This concern does not carry over to his other pitches. On all non-slider pitches with two strikes, Boyd has induced swinging strikes and called strikes at a 9.3% and 5.3% clip, respectively, compared to 15.1% and 4.9% in 2019 and 13.5% and 2.2% in 2020. The swinging strike rate is still lower but Boyd has bridged some of the gap with more called strikes. That’s is not the case with the slider.

All of this comes together to paint a concerning picture when Boyd gets into pitcher’s counts. As I mentioned above, he struck out 52.0% and 41.7% of batters who reached two strikes in 2019 and ’20. In 2021, that rate has fallen to 36.5%. The main thing keeping his overall run suppression figures afloat is counts that reach two strikes against Boyd are resulting in a .261 wOBA. This is closer to league average than in 2020, but given his strikeout rate in these situations, league average results might be a bit fortunate. The good news is Boyd has been pitching from a more favorable position. He is now throwing 35.1% of his pitches in two-strike counts, which is better than both 2019 and ’20. Any improvements with two-strike sliders will have an outsized effect on underlying numbers because those improvements will affect a greater number of his pitches (assuming his percentage of pitches with two strikes remains steady).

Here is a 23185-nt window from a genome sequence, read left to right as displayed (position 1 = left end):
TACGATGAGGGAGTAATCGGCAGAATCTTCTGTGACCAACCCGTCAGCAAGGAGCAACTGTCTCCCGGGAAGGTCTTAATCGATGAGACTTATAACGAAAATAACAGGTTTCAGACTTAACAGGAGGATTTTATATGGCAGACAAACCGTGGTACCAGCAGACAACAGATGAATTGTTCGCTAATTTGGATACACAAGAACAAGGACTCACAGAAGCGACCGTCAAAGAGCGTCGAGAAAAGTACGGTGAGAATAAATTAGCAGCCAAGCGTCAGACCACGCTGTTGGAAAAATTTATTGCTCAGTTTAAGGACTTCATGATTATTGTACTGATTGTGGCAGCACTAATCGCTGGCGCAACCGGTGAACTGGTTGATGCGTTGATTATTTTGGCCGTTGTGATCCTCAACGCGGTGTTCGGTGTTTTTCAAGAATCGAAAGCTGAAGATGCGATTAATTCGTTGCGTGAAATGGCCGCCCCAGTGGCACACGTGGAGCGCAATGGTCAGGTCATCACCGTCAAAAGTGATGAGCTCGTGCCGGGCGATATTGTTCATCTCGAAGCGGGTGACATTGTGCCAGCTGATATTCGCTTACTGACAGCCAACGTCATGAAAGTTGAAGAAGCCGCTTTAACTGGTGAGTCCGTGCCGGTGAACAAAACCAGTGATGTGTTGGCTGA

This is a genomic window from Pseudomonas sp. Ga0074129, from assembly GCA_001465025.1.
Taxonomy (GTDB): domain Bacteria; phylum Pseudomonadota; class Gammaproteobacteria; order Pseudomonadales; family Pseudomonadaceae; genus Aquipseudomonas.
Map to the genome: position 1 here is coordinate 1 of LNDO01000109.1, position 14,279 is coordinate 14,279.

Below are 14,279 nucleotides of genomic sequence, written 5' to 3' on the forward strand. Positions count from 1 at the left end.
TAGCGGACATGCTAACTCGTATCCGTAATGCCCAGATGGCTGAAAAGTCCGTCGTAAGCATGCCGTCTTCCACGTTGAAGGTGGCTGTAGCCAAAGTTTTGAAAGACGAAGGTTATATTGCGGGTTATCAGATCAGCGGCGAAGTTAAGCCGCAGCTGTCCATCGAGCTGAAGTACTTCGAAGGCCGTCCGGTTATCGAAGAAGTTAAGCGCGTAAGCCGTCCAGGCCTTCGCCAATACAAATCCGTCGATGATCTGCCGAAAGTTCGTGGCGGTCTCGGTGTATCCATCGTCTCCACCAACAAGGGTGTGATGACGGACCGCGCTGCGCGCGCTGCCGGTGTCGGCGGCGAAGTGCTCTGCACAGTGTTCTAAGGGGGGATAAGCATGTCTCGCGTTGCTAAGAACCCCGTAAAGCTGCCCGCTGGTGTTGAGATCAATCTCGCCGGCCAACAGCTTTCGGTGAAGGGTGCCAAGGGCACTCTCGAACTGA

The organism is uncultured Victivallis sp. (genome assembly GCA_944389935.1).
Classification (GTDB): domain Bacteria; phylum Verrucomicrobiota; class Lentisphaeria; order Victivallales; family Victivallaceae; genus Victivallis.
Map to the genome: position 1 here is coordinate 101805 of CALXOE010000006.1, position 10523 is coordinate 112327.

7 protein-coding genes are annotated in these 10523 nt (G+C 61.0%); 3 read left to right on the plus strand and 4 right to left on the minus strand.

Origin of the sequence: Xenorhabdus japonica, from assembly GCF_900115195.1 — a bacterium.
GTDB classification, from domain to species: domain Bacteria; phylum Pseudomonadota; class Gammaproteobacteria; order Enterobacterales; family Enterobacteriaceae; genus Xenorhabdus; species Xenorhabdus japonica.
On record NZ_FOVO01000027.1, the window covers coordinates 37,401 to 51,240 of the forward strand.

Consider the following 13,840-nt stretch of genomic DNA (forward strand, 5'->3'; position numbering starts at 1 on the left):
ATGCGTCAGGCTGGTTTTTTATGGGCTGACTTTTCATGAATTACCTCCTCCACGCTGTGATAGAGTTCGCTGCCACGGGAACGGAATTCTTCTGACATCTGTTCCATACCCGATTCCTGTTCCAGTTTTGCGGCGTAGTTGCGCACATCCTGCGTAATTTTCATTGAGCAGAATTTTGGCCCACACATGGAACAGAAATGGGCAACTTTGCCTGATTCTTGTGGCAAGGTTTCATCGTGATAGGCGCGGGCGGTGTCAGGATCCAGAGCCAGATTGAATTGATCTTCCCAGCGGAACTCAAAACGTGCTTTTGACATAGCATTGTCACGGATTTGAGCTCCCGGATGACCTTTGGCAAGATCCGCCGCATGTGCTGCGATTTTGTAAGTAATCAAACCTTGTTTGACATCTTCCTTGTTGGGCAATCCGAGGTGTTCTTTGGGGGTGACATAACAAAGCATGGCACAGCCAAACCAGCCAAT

Ultimately, Boyd’s great start comes down to much better results on contact. As I mentioned above, his line is buoyed by the one home run in four starts. His ERA and FIP are impressive but his xFIP sits at 4.81, closer to the 4.97 xFIP from 2020 and much worse than the 3.88 value from ’19. Boyd has allowed just a .270 wOBAcon. His history would indicate he cannot sustain results about 100 points better than league average. There is one source of optimism: he is getting hitters to reach two strike counts. My concern is that when he gets there, he is having trouble putting hitters away with his bread and butter pitch, the slider. This is forcing him to depend on auspicious results on balls in play to keep runs off the scoreboard. I would be surprised if his fortune on contact persists, especially to as large a degree as it has so far.

The Tigers are clearly a rebuilding club. They are probably kicking themselves after not selling high on Boyd in 2019. If the club wants to recoup any promising young players at the trade deadline in 2021, it will need Boyd’s slider to start picking up strikeouts again to offset the dreaded regression on contact allowed.





Carmen is a part-time contributor to FanGraphs. An engineer by education and trade, he spends too much of his free time thinking about baseball.

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tigerfannky
Member
tigerfannky

Al Avila is not kicking himself because it didn’t occur to him at the time that he should have traded Boyd. He’s like Artie Fufkin in Spinal Tap.

To paraphrase Bill James, if anyone is a worse GM than Avila, they’re doing it with a pitchfork.

sadtrombone
Member
Member
sadtrombone

In general, we underrate amateur acquisition and development and overrate trades / FA. So for better or worse, I think you have to put the Rangers and Rockies below them.

That said, that’s mostly because those other ones have been so bad as opposed to the Tigers being “good” at it. And I do think Avila’s probably going to be done much earlier than the leadership of Texas or Colorado, and it’s hard to argue against that. The system is good but that’s at least partly because they’ve been picking so high.

proiste
Member
proiste

I guess Jeff Bridich’s doing it with a pitchfork then